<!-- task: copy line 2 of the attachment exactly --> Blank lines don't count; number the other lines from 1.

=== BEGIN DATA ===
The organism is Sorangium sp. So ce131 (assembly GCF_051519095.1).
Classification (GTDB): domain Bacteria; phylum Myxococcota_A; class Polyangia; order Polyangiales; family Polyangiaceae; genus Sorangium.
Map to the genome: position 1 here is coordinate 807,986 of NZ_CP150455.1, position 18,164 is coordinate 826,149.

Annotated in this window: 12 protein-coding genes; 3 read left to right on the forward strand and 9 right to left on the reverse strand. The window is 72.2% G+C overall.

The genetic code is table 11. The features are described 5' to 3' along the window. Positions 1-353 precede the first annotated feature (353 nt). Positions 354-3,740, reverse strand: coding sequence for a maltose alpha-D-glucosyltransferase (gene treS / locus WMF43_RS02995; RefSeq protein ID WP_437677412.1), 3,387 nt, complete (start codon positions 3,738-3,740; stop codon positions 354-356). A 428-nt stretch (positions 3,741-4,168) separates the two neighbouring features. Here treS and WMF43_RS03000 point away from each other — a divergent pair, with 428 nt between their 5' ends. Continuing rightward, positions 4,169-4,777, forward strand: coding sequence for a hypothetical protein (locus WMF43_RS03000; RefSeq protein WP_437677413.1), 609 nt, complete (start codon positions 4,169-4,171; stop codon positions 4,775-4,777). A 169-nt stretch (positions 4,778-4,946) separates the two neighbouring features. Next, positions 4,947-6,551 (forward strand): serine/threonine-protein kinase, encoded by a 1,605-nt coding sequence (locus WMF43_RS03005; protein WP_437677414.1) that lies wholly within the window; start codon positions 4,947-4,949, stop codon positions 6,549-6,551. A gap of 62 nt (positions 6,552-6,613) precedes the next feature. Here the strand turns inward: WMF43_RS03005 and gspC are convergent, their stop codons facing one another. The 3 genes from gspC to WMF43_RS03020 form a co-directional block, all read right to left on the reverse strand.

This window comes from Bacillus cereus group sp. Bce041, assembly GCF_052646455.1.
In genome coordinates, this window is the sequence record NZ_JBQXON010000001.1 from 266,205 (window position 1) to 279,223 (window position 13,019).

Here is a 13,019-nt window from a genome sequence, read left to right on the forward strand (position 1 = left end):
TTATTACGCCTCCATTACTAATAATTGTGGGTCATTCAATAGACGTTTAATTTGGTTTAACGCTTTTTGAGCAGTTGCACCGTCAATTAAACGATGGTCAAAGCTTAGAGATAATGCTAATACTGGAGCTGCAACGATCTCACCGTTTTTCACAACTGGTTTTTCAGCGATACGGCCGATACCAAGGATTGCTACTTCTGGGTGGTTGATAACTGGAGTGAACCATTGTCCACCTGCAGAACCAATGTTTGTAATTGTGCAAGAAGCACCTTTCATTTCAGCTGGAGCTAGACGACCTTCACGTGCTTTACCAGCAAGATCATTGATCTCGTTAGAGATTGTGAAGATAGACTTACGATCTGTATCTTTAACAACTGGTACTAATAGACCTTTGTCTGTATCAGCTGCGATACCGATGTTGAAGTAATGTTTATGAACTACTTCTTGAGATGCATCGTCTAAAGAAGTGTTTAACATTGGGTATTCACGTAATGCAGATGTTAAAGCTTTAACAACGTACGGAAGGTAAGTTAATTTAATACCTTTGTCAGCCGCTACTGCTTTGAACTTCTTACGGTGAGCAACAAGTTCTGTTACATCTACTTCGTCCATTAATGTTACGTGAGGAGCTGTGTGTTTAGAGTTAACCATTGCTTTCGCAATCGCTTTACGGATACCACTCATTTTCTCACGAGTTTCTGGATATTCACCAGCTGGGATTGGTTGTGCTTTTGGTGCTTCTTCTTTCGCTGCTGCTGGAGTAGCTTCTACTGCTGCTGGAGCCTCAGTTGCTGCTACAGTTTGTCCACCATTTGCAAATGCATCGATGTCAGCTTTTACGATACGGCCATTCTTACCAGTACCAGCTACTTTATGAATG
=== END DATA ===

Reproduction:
Classification (GTDB): domain Bacteria; phylum Myxococcota_A; class Polyangia; order Polyangiales; family Polyangiaceae; genus Sorangium.